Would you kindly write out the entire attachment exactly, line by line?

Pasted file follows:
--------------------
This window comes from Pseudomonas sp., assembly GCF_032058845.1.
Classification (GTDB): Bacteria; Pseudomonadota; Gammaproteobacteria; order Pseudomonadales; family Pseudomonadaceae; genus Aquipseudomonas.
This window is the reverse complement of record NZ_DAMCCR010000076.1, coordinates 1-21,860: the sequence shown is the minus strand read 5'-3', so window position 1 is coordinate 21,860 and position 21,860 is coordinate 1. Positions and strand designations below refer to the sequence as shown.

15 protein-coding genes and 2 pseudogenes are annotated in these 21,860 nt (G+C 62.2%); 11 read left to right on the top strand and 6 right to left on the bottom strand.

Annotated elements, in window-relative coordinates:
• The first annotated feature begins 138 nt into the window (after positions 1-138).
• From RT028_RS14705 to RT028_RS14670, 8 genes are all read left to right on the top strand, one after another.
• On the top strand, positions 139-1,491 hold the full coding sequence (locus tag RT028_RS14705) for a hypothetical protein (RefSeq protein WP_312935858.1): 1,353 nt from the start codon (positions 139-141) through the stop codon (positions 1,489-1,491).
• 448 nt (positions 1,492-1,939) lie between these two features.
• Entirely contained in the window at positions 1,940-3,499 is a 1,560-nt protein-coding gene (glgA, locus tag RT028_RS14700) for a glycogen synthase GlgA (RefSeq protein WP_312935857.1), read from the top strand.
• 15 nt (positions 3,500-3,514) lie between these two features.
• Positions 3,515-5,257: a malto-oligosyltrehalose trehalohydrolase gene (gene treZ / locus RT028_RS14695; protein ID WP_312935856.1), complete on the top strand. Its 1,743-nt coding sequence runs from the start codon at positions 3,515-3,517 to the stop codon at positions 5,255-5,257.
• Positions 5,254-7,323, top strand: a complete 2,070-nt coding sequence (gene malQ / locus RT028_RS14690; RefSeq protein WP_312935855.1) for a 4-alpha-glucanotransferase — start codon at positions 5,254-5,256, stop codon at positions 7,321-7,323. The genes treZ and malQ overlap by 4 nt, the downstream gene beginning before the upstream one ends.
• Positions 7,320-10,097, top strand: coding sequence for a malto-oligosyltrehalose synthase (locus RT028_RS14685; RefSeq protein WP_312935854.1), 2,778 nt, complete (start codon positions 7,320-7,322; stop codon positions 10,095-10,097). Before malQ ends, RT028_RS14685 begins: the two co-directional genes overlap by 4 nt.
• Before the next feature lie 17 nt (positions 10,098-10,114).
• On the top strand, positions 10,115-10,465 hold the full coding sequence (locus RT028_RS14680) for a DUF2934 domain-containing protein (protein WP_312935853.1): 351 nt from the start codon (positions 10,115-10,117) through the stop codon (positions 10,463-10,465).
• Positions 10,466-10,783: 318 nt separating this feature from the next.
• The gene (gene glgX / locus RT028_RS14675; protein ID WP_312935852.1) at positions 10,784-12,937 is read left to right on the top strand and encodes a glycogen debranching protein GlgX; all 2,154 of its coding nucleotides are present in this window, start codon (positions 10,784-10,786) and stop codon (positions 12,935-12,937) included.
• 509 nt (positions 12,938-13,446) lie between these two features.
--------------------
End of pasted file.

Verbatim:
This window comes from Pseudomonas sp., assembly GCF_032058845.1.
Classification (GTDB): Bacteria; Pseudomonadota; Gammaproteobacteria; order Pseudomonadales; family Pseudomonadaceae; genus Aquipseudomonas.
This window is the reverse complement of record NZ_DAMCCR010000076.1, coordinates 1-21,860: the sequence shown is the minus strand read 5'-3', so window position 1 is coordinate 21,860 and position 21,860 is coordinate 1. Positions and strand designations below refer to the sequence as shown.

15 protein-coding genes and 2 pseudogenes are annotated in these 21,860 nt (G+C 62.2%); 11 read left to right on the top strand and 6 right to left on the bottom strand.

Annotated elements, in window-relative coordinates:
• The first annotated feature begins 138 nt into the window (after positions 1-138).
• From RT028_RS14705 to RT028_RS14670, 8 genes are all read left to right on the top strand, one after another.
• On the top strand, positions 139-1,491 hold the full coding sequence (locus tag RT028_RS14705) for a hypothetical protein (RefSeq protein WP_312935858.1): 1,353 nt from the start codon (positions 139-141) through the stop codon (positions 1,489-1,491).
• 448 nt (positions 1,492-1,939) lie between these two features.
• Entirely contained in the window at positions 1,940-3,499 is a 1,560-nt protein-coding gene (glgA, locus tag RT028_RS14700) for a glycogen synthase GlgA (RefSeq protein WP_312935857.1), read from the top strand.
• 15 nt (positions 3,500-3,514) lie between these two features.
• Positions 3,515-5,257: a malto-oligosyltrehalose trehalohydrolase gene (gene treZ / locus RT028_RS14695; protein ID WP_312935856.1), complete on the top strand. Its 1,743-nt coding sequence runs from the start codon at positions 3,515-3,517 to the stop codon at positions 5,255-5,257.
• Positions 5,254-7,323, top strand: a complete 2,070-nt coding sequence (gene malQ / locus RT028_RS14690; RefSeq protein WP_312935855.1) for a 4-alpha-glucanotransferase — start codon at positions 5,254-5,256, stop codon at positions 7,321-7,323. The genes treZ and malQ overlap by 4 nt, the downstream gene beginning before the upstream one ends.
• Positions 7,320-10,097, top strand: coding sequence for a malto-oligosyltrehalose synthase (locus RT028_RS14685; RefSeq protein WP_312935854.1), 2,778 nt, complete (start codon positions 7,320-7,322; stop codon positions 10,095-10,097). Before malQ ends, RT028_RS14685 begins: the two co-directional genes overlap by 4 nt.
• Before the next feature lie 17 nt (positions 10,098-10,114).
• On the top strand, positions 10,115-10,465 hold the full coding sequence (locus RT028_RS14680) for a DUF2934 domain-containing protein (protein WP_312935853.1): 351 nt from the start codon (positions 10,115-10,117) through the stop codon (positions 10,463-10,465).
• Positions 10,466-10,783: 318 nt separating this feature from the next.
• The gene (gene glgX / locus RT028_RS14675; protein ID WP_312935852.1) at positions 10,784-12,937 is read left to right on the top strand and encodes a glycogen debranching protein GlgX; all 2,154 of its coding nucleotides are present in this window, start codon (positions 10,784-10,786) and stop codon (positions 12,935-12,937) included.
• 509 nt (positions 12,938-13,446) lie between these two features.